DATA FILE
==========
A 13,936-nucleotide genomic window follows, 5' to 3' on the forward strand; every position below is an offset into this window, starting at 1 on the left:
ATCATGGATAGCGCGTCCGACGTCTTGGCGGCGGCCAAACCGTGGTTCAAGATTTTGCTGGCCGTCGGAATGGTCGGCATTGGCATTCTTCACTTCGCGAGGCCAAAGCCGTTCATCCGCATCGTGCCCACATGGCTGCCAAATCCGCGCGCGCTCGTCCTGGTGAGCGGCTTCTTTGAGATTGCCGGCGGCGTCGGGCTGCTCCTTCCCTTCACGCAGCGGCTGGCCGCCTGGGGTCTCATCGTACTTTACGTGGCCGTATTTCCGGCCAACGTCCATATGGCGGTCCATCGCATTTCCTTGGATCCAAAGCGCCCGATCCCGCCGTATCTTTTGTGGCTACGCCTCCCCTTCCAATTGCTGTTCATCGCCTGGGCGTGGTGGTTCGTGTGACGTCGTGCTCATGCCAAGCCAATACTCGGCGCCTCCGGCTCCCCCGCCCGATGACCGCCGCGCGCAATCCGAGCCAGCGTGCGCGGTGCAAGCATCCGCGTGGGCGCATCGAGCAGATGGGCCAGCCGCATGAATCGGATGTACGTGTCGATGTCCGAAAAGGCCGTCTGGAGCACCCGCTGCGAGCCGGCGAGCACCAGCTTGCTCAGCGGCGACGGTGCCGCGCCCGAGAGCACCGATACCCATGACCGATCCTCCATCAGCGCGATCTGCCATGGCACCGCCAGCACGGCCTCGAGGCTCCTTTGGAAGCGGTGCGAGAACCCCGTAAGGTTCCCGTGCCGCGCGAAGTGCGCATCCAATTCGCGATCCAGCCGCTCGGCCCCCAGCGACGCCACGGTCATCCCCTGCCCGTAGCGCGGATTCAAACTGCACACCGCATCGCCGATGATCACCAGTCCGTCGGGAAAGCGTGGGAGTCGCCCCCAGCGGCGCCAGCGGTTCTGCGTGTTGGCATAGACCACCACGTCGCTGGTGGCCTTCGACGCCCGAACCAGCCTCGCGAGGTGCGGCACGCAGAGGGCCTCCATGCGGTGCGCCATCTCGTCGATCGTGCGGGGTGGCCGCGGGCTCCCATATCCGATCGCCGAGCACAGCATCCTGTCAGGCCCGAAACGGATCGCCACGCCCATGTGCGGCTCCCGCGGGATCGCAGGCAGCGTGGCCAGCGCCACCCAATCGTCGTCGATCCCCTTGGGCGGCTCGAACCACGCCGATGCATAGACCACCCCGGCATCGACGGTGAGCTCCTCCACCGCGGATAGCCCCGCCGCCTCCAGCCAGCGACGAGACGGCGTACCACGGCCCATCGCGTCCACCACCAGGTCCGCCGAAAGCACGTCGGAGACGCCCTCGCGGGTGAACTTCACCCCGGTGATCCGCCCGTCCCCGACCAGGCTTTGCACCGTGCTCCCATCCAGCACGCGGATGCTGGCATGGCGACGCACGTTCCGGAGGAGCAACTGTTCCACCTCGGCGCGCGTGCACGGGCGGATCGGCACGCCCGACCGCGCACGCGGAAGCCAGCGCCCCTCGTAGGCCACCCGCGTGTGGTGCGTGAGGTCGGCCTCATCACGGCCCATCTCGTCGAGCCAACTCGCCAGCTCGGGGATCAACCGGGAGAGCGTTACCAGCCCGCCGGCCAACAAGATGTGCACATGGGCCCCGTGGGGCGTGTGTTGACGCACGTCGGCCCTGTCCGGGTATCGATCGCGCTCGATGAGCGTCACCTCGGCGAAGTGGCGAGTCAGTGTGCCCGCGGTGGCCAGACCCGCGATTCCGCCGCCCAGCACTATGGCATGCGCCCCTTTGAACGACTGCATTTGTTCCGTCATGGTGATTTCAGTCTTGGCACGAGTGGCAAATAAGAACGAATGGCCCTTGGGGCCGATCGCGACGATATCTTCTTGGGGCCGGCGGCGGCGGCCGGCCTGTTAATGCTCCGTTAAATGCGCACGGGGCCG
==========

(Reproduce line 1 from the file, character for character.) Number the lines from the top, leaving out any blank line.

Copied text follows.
A 13,936-nucleotide genomic window follows, 5' to 3' on the forward strand; every position below is an offset into this window, starting at 1 on the left: